Citation analysis and citation metrics are important to the academic community. Find out where data fits in the citation picture.
A dataset citation includes all of the same components as any other citation:
Nemenman, Ilya (2015): Data and plotting scripts file for the project. Figshare. https://doi.org/10.6084/m9.figshare.1491421.v1 Retrieved 23:05, Jul 22, 2015
Data citation continues the tradition of acknowledging other people’s work and ideas. Along with books, journals and other scholarly works, it is now possible to formally cite research datasets and even the software that was used to create or analyse the data.
Consider: Data citation is a relatively new concept in the scholarly landscape and as yet, is not routinely done by researchers, or expected by most journals. What could be done to encourage routine citation of research data and software associated with research outputs?
DOI (Digital Object Identifiers)
A DOI Name (DOI) is a specific type of Handle and can be assigned to any object that is a form of intellectual property. DOI should be interpreted as ‘digital identifier of an object' rather than ‘identifier of a digital object'.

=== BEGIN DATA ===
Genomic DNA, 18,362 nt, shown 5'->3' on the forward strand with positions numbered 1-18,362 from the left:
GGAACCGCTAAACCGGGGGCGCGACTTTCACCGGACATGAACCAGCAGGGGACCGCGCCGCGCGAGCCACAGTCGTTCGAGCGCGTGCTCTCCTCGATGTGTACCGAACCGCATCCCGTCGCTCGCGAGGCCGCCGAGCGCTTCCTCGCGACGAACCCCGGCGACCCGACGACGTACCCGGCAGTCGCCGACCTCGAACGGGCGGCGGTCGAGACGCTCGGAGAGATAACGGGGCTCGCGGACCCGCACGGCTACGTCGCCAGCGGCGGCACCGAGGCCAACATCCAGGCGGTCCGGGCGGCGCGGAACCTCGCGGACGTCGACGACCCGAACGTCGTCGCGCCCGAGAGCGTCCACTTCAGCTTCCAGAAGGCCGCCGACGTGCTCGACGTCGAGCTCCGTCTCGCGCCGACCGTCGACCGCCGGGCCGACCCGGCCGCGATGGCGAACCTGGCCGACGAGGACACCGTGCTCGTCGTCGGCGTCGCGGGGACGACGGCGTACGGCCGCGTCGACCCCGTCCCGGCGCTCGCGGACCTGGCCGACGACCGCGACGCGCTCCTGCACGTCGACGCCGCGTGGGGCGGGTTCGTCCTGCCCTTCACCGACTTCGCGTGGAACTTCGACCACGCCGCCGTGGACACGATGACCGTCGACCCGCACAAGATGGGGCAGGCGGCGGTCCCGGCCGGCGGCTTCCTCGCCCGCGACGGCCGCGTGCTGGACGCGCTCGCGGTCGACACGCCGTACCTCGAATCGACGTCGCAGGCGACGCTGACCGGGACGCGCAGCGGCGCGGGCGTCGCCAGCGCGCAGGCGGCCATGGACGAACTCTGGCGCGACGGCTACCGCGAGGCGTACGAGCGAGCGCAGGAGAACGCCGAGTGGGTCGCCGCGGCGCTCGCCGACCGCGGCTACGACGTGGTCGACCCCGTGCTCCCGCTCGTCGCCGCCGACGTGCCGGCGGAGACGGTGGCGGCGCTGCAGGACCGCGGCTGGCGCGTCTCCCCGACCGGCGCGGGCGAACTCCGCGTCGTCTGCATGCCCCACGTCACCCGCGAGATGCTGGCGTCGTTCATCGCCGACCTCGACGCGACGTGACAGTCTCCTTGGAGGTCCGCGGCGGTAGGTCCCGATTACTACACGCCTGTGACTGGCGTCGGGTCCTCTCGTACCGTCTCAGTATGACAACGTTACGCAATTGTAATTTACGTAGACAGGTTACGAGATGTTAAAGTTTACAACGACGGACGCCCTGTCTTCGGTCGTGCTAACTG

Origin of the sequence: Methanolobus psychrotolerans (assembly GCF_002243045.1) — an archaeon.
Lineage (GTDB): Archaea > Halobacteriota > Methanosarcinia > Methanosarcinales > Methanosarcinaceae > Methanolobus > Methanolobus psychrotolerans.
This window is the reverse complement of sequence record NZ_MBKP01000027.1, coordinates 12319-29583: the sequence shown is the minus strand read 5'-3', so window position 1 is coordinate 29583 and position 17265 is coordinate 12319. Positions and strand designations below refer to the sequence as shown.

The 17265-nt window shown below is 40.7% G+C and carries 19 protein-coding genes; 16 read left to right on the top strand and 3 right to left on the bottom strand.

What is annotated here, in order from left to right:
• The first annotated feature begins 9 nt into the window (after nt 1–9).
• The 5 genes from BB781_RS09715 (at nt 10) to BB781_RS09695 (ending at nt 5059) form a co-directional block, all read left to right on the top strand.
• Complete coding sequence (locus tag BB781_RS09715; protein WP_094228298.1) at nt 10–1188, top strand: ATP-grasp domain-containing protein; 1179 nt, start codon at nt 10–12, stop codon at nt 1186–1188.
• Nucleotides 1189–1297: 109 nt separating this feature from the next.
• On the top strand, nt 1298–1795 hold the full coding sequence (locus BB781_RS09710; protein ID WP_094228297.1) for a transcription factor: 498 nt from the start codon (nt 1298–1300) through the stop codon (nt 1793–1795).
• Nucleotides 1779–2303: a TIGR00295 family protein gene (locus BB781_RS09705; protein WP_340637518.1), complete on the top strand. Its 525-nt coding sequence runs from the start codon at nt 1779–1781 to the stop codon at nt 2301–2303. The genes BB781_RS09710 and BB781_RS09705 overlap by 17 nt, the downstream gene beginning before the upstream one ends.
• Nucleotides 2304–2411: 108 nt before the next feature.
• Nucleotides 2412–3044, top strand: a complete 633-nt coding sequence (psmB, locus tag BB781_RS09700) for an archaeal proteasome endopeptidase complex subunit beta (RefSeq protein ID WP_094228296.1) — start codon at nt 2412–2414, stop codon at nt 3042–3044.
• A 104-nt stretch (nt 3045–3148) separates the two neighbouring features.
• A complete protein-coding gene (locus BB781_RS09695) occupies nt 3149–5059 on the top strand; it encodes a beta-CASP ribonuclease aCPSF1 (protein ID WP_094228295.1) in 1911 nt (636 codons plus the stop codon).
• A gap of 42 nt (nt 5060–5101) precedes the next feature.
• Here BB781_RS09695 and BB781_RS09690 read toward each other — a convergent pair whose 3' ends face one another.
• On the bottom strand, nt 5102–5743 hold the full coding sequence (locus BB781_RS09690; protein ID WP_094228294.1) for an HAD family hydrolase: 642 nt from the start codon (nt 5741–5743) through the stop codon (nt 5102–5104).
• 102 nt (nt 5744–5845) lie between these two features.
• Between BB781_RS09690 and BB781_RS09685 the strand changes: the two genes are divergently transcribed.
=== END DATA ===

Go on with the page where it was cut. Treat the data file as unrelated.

Consists of a unique, case-insensitive, alphanumeric character sequence that is divided into two parts, a prefix and a suffix, separated by a forward slash.
Whilst Digital Object Identifiers (DOIs) are not essential for data citation, they are a very useful tool to not only track data citation metrics but to also link DOIs from journal articles and other related services (e.g. software associated with the dataset).
Contact the Library about how to gain a DOI for your dataset through the ANDS Cite My Data service - http://ands.org.au/services/cite-my-data.html
The Force11 Joint Declaration of Data Citation Principles are based on the premise that data citation, like the citation of other evidence and sources, is good research practice and is part of the scholarly ecosystem supporting data reuse.
Since they were published in 2014, the Principles have been endorsed by numerous individuals and more than 100 data centres, publishers and societies.
1. Start by reading the Force 11 Principles:
2. Then browse the list of people and organisations that have endorsed the Principles:
Consider: Given such support and clear direction, why do you think data citation has not been uniformly adopted, so far, across all disciplines?